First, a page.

MIDGE MARTIN I live in Libertyville, Illinois, about 45 miles north of Chicago. My day job is as a Neuropsychologist . I am an independent contractor in a large and diverse group practice of wonderful people. I have spent over 50 years in purebred dogs: a silver Miniature Poodle in 1961, Afghan Hounds since 1964, a few English Cockers about that time, Salukis in the 1970s and the first Standard Wirehaired Dachshund in 1970. My first judging assignment was in October 1973—Ramapo Kennel Club. I left breeding and judging in 1981 to work for AKC. I was Administrator of Judges’ Education, responsible for the breed slide shows and videos. And, yes, I made up the very first tests for Judges. I resumed breeding and judging in 1990, when Don and I married and I moved to Illinois, starting work on my Psy D that fall. BETTY MCDONNELL

I live in Mahwah, New Jersey on “Preserved Farmland” where I have a Christmas tree farm and a private nature preserve. Outside of dogs, I am an avid gardener and birder. I love to travel, read and I enjoy the convenience of the many cultural opportunities available in nearby New York City. I have always had dogs. Before I was 25 years old,

I had owned a Cocker Spaniel, German Shepherds, Dachs- hund and Border Collie. In 1964, I purchased my first New- foundland and breeding, training, showing and judging took over my life. In 2000 I started the process of downsizing to the Norwich. My first Norwich was a two-year-old AKC Champion and a World Champion from Sandina kennel—-an easy introduction to breeding. To date, two of my Norwich bitches have quali- fied as Register of Merit producers. I am always an owner- handler. I continued in obedience and five of my “untrainable Terriers” have earned Utility titles. I began training in agility, which all my dogs love, and all of my Norwich have agility titles. I have served the Norwich Terrier Club of America as

I live in North Texas almost on the Red River. I am a retired Prac- tice Manager Orthopedics and Neu- rosurgery. I do some consulting work. I have shown many different terriers over my 43 years being in the dog world, and judging 18 years of that.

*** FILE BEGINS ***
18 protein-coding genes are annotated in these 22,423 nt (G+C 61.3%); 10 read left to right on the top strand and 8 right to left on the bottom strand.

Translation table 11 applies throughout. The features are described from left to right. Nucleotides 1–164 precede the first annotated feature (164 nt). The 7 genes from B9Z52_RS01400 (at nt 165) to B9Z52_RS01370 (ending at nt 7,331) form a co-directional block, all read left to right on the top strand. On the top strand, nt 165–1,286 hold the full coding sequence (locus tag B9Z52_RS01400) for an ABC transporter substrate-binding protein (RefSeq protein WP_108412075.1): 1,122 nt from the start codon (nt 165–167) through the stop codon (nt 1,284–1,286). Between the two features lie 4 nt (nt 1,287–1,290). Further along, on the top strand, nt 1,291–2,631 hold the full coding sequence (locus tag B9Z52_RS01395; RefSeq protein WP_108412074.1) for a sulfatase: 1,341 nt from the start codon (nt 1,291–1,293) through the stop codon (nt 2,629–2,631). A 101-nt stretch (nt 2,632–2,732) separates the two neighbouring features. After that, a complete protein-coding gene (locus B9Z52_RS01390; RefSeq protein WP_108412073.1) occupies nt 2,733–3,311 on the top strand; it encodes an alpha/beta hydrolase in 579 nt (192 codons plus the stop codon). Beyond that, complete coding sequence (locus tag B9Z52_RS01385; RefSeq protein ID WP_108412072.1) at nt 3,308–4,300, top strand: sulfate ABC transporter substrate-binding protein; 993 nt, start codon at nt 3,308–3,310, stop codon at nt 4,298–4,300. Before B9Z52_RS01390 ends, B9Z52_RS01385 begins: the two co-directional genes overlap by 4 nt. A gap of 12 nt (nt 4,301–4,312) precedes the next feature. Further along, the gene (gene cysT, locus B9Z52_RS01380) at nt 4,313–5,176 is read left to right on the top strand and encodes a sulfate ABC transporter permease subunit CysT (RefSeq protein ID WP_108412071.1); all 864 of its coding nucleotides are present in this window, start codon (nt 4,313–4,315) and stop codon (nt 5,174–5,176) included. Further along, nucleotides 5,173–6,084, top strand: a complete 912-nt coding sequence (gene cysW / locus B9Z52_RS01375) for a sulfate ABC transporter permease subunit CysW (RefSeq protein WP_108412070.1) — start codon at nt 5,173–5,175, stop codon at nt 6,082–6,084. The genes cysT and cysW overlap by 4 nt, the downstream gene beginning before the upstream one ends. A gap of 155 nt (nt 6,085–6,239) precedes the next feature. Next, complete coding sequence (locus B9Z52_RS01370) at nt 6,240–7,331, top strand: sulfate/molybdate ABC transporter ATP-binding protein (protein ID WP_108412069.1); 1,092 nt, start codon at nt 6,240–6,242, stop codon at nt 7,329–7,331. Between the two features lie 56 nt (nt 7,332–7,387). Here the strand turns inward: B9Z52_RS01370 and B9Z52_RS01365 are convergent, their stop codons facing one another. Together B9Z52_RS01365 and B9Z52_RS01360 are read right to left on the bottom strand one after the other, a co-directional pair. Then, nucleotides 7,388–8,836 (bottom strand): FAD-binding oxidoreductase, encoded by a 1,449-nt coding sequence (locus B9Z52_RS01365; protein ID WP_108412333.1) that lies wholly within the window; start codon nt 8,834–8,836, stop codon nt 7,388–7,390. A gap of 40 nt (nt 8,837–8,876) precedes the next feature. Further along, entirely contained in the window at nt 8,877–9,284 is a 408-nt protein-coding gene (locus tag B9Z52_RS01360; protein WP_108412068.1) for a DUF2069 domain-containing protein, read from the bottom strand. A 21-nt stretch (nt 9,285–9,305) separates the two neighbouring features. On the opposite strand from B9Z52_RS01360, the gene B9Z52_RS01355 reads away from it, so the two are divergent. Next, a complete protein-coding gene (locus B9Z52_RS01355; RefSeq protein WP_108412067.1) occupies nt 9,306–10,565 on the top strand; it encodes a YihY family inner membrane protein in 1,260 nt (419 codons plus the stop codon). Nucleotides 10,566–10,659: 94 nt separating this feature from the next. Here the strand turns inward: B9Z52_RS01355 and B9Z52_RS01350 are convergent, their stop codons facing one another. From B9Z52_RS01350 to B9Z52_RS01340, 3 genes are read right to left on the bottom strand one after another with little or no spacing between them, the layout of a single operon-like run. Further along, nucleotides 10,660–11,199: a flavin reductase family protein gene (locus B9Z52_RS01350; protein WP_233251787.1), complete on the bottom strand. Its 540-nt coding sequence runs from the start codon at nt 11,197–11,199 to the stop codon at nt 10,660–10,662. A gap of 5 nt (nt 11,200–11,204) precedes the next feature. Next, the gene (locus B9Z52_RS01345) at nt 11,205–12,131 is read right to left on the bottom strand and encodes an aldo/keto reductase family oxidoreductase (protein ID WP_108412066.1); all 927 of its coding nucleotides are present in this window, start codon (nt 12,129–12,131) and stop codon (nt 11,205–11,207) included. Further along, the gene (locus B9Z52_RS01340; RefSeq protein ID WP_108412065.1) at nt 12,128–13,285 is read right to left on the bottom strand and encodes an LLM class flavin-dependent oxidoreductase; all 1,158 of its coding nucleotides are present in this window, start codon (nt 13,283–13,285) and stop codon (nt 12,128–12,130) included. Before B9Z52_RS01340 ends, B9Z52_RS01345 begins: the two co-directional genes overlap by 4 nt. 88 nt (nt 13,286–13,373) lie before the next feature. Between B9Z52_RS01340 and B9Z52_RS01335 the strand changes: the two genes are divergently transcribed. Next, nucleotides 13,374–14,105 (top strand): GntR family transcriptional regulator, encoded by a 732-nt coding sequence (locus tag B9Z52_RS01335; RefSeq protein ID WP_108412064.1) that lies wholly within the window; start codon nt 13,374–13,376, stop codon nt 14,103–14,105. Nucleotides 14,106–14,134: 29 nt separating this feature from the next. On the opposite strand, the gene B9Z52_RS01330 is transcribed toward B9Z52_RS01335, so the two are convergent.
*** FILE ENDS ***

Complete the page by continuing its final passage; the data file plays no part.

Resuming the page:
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WITH JOAN ECKERT, MARET H KIPP, MARGO KLINGER, MIDGE MARTIN, BETTY MCD ONNELL & RICHARD POWELL

their AKC Delegate ever since the division of the combined Norwich and Norfolk Club. I am a Breed Mentor and am now a Permit Judge of Norwich. RICHARD POWELL

BM: 1) Small terrier but with good substance, 2) Short legged with balanced angulation, 3) Typical head with expression full of winning attitude. RP: I must have a Norwich that is sure of himself. The tail has to be up all the time whilst in the show ring. 3. Are there any traits in this breed you fear are becoming exaggerated? JE: Breeders, finally, are understanding more about structure and why you must adhere to the written standard. MKipp: The Norwich is no longer the little dog with prick ears, he is not a Norfolk whose ears stood up instead of folded over. His body is (as a very famous Terrier handler once told me) slung in behind his shoulders. He is more compact than his cousin and certainly has a different head. He is a delightful little dog with tons of personality. MKlinger: Good ear set and tail set, good balance, equal proportions. MM: I find that the Norwich Terrier to be a bit higher on leg and more compact than his closes t relative, the Norfolk Terrier. This was not the case 20 years or so ago when they were different varieties of the same breed. They are among the smallest of the working Terriers, but require the same gameness and sound and balanced angulation as their bigger cousins. Even if they don’t rid the farm of vermin any more, they certainly must have the gameness and construction to do so. BM: Small, short legged; square, compact body; balanced angulation. RP: No. 4. Do you think the dogs you see in this breed are better now than they were when you first started judging? Why or why not? JE: Much better angulation and lay back of shoulder. Fewer wide fronts. More substance. Better bites. MKipp: Over the years we have seen quality have its ups and downs. There always seems to be a few really good ones out there no matter which decade we are talking about. I think presentation has become more professional and I love seeing the breeder/owners in the ring. I always look forward to a Norwich assignment, eager to see what the entry has to offer. MKlinger: Yes! I see more consistency and beautiful, keen expressions in recent years. I think they are better in the last 10 years. MM: From my vantage point, I can’t really say whether the breed is better or worse than when I started judging it. I think that there is a group of dedicated breeders who care passionately about this breed and who are doing a good job of preservation of the breed’s traits and essence. After all, our job is preservation, not innovation. BM: I am just starting to judge this breed, but compared to the original Norwich description in the standard and to early photos, most modern Norwich carry more coat length. The easy, no-groom ancestors have evolved so they now are high maintenance and the dogs that win must be groomed by skilled hands. Judges expect well- groomed dogs. Now judges must put their hands on the